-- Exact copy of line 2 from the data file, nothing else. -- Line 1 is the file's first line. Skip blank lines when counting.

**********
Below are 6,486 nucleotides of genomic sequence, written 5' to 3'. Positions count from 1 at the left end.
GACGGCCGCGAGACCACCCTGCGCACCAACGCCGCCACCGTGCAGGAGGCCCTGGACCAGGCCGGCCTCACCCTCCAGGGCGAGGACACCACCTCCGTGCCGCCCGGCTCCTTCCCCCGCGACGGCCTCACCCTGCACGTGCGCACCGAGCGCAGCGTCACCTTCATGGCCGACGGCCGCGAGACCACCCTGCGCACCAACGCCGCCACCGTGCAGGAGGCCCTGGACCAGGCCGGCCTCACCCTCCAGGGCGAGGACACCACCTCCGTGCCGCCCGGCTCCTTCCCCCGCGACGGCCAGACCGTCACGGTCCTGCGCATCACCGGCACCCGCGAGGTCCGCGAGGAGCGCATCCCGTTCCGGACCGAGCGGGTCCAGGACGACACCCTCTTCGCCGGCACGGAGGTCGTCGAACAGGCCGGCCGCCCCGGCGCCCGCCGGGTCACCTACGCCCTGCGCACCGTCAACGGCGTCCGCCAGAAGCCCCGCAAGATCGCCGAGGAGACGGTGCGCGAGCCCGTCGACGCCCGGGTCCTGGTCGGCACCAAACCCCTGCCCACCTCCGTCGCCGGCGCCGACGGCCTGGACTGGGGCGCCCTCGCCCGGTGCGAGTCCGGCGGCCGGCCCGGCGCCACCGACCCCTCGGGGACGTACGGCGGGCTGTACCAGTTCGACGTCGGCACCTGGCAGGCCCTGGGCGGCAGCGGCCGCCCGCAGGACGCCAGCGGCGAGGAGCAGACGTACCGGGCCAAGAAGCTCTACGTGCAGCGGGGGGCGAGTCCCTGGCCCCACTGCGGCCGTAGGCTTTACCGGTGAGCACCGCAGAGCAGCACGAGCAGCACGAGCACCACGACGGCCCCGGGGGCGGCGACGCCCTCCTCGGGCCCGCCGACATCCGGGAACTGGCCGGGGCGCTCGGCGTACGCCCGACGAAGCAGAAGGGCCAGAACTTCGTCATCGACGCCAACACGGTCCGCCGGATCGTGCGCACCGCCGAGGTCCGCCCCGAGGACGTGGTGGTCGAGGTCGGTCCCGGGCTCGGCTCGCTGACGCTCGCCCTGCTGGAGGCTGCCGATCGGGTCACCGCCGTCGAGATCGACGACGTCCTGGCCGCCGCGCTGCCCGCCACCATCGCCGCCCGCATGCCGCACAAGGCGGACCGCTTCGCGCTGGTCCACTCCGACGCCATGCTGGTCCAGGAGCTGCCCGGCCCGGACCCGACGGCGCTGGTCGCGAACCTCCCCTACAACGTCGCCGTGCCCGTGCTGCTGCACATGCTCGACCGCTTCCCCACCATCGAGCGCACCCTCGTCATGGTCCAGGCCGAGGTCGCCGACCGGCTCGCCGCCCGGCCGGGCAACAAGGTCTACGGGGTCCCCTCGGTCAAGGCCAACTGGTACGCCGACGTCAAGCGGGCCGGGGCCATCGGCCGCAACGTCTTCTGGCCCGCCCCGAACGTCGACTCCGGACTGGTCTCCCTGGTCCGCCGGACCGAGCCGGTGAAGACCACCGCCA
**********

GACGGCCGCGAGACCACCCTGCGCACCAACGCCGCCACCGTGCAGGAGGCCCTGGACCAGGCCGGCCTCACCCTCCAGGGCGAGGACACCACCTCCGTGCCGCCCGGCTCCTTCCCCCGCGACGGCCTCACCCTGCACGTGCGCACCGAGCGCAGCGTCACCTTCATGGCCGACGGCCGCGAGACCACCCTGCGCACCAACGCCGCCACCGTGCAGGAGGCCCTGGACCAGGCCGGCCTCACCCTCCAGGGCGAGGACACCACCTCCGTGCCGCCCGGCTCCTTCCCCCGCGACGGCCAGACCGTCACGGTCCTGCGCATCACCGGCACCCGCGAGGTCCGCGAGGAGCGCATCCCGTTCCGGACCGAGCGGGTCCAGGACGACACCCTCTTCGCCGGCACGGAGGTCGTCGAACAGGCCGGCCGCCCCGGCGCCCGCCGGGTCACCTACGCCCTGCGCACCGTCAACGGCGTCCGCCAGAAGCCCCGCAAGATCGCCGAGGAGACGGTGCGCGAGCCCGTCGACGCCCGGGTCCTGGTCGGCACCAAACCCCTGCCCACCTCCGTCGCCGGCGCCGACGGCCTGGACTGGGGCGCCCTCGCCCGGTGCGAGTCCGGCGGCCGGCCCGGCGCCACCGACCCCTCGGGGACGTACGGCGGGCTGTACCAGTTCGACGTCGGCACCTGGCAGGCCCTGGGCGGCAGCGGCCGCCCGCAGGACGCCAGCGGCGAGGAGCAGACGTACCGGGCCAAGAAGCTCTACGTGCAGCGGGGGGCGAGTCCCTGGCCCCACTGCGGCCGTAGGCTTTACCGGTGAGCACCGCAGAGCAGCACGAGCAGCACGAGCACCACGACGGCCCCGGGGGCGGCGACGCCCTCCTCGGGCCCGCCGACATCCGGGAACTGGCCGGGGCGCTCGGCGTACGCCCGACGAAGCAGAAGGGCCAGAACTTCGTCATCGACGCCAACACGGTCCGCCGGATCGTGCGCACCGCCGAGGTCCGCCCCGAGGACGTGGTGGTCGAGGTCGGTCCCGGGCTCGGCTCGCTGACGCTCGCCCTGCTGGAGGCTGCCGATCGGGTCACCGCCGTCGAGATCGACGACGTCCTGGCCGCCGCGCTGCCCGCCACCATCGCCGCCCGCATGCCGCACAAGGCGGACCGCTTCGCGCTGGTCCACTCCGACGCCATGCTGGTCCAGGAGCTGCCCGGCCCGGACCCGACGGCGCTGGTCGCGAACCTCCCCTACAACGTCGCCGTGCCCGTGCTGCTGCACATGCTCGACCGCTTCCCCACCATCGAGCGCACCCTCGTCATGGTCCAGGCCGAGGTCGCCGACCGGCTCGCCGCCCGGCCGGGCAACAAGGTCTACGGGGTCCCCTCGGTCAAGGCCAACTGGTACGCCGACGTCAAGCGGGCCGGGGCCATCGGCCGCAACGTCTTCTGGCCCGCCCCGAACGTCGACTCCGGACTGGTCTCCCTGGTCCGCCGGACCGAGCCGGTGAAGACCACCGCCA